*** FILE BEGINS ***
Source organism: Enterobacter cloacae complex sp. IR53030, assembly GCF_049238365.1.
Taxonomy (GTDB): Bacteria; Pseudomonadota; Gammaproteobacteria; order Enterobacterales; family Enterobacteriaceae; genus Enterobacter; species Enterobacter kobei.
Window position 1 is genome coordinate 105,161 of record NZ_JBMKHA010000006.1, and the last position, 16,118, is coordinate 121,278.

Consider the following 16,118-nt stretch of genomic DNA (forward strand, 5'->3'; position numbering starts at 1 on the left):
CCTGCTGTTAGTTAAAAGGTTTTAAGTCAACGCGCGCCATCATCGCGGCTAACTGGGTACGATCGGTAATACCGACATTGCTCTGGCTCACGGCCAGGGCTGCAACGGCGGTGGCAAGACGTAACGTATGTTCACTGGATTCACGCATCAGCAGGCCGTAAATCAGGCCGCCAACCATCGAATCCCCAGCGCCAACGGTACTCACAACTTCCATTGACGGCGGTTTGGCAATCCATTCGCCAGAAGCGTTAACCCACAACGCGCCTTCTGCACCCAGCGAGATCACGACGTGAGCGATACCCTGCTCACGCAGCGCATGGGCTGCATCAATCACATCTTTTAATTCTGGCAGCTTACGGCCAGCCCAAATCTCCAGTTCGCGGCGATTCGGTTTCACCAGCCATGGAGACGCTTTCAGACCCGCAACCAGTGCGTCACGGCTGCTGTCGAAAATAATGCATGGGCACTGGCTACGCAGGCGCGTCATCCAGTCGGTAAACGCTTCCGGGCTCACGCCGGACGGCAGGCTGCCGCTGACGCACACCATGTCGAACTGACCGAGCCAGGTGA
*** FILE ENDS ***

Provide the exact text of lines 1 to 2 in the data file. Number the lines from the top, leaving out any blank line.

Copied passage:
Source organism: Enterobacter cloacae complex sp. IR53030, assembly GCF_049238365.1.
Taxonomy (GTDB): Bacteria; Pseudomonadota; Gammaproteobacteria; order Enterobacterales; family Enterobacteriaceae; genus Enterobacter; species Enterobacter kobei.